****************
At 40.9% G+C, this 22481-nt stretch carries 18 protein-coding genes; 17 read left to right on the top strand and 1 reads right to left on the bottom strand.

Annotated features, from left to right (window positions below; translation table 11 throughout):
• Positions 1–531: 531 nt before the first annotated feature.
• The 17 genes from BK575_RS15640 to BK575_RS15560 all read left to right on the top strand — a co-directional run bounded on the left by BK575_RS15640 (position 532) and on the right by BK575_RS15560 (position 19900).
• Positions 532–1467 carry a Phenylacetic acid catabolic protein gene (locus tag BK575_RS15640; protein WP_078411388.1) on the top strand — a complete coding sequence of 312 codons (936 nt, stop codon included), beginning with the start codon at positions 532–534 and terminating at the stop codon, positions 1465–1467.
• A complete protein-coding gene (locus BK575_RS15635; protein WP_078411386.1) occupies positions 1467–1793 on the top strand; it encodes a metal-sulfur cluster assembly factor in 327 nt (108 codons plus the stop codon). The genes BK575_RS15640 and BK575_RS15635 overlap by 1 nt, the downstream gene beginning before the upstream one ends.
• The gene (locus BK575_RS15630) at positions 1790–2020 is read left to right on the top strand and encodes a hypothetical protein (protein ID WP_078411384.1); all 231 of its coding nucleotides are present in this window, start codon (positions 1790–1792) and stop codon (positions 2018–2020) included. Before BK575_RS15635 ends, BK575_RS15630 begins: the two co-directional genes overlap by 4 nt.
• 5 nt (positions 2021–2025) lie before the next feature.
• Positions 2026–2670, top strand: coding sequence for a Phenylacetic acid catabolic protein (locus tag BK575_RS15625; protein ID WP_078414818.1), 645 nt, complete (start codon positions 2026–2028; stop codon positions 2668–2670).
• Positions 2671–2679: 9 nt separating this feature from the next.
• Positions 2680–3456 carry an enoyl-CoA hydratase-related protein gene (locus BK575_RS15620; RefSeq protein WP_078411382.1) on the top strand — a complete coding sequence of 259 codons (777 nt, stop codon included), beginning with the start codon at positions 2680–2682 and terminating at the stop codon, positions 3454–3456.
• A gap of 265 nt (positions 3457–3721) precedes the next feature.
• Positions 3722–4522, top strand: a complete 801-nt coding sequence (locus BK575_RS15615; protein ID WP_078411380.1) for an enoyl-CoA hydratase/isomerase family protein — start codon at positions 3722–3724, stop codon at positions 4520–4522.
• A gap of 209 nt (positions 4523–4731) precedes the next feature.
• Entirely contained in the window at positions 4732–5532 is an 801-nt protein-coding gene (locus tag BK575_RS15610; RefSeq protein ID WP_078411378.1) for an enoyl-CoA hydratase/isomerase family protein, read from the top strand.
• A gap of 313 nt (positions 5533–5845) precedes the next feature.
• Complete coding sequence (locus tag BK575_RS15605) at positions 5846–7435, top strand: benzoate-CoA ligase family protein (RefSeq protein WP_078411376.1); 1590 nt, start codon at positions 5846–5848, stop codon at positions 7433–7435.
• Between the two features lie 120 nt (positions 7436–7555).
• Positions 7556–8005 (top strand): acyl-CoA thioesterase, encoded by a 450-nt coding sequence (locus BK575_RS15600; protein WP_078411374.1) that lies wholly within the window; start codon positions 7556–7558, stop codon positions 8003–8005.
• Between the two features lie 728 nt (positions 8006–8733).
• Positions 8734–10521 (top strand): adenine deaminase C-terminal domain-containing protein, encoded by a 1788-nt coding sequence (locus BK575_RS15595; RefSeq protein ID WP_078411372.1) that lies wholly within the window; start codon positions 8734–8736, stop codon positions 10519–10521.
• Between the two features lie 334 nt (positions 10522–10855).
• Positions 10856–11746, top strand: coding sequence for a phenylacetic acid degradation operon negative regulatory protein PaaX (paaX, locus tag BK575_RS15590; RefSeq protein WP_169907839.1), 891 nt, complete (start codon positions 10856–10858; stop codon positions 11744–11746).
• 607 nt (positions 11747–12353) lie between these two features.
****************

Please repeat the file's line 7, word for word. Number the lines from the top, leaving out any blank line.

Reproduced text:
• The gene (locus BK575_RS15630) at positions 1790–2020 is read left to right on the top strand and encodes a hypothetical protein (protein ID WP_078411384.1); all 231 of its coding nucleotides are present in this window, start codon (positions 1790–1792) and stop codon (positions 2018–2020) included. Before BK575_RS15635 ends, BK575_RS15630 begins: the two co-directional genes overlap by 4 nt.